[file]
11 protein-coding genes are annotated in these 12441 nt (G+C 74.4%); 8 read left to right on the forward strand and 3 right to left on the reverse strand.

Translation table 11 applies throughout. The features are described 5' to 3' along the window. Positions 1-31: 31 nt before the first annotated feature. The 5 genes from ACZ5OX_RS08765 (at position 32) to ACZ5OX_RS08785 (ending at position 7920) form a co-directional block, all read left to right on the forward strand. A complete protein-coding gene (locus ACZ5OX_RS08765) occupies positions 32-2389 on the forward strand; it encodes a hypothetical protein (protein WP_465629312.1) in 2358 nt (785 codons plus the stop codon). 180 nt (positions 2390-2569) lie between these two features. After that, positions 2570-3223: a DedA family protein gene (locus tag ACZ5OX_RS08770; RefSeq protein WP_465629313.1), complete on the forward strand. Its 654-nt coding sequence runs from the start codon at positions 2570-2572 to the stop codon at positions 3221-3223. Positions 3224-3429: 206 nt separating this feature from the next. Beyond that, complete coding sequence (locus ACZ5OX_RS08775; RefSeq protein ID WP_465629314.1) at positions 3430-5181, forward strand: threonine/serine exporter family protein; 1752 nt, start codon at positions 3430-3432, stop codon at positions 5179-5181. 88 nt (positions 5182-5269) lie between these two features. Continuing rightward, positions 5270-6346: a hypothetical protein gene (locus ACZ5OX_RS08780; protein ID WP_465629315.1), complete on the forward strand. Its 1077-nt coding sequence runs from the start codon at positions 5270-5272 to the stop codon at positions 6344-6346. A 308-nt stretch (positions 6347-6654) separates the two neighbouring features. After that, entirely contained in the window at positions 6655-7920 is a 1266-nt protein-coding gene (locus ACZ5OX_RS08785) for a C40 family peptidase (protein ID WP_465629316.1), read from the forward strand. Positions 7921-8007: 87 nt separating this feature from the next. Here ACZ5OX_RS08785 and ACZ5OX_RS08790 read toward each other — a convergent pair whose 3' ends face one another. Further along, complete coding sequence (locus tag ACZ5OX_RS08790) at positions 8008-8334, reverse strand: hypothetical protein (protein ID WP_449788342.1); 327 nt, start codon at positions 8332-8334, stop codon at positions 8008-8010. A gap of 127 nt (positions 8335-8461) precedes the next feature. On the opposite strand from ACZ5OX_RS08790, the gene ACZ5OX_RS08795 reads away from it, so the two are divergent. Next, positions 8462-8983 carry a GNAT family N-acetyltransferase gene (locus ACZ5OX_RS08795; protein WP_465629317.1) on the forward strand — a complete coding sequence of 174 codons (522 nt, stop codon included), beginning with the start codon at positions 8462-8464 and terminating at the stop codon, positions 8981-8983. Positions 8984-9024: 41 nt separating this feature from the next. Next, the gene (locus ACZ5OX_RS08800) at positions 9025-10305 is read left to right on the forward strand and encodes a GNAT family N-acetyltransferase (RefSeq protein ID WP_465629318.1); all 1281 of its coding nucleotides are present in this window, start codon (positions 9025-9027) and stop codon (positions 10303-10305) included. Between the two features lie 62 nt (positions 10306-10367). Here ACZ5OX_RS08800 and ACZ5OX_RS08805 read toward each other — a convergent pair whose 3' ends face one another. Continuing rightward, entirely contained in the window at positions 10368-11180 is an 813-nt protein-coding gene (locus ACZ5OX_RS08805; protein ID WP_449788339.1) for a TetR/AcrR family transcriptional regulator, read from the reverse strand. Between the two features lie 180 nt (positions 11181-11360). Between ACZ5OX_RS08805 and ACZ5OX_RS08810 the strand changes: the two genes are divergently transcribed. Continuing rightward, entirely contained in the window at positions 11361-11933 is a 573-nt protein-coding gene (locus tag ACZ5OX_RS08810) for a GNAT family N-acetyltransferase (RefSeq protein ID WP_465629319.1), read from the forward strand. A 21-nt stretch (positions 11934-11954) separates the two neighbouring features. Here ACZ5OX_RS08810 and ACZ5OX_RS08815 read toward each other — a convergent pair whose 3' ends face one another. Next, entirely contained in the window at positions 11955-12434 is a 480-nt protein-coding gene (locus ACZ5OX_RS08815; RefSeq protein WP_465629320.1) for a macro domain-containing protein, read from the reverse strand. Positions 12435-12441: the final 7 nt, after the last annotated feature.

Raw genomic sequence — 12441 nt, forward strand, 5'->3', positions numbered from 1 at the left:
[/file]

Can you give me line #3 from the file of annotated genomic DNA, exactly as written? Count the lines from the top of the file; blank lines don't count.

Raw genomic sequence — 12441 nt, forward strand, 5'->3', positions numbered from 1 at the left: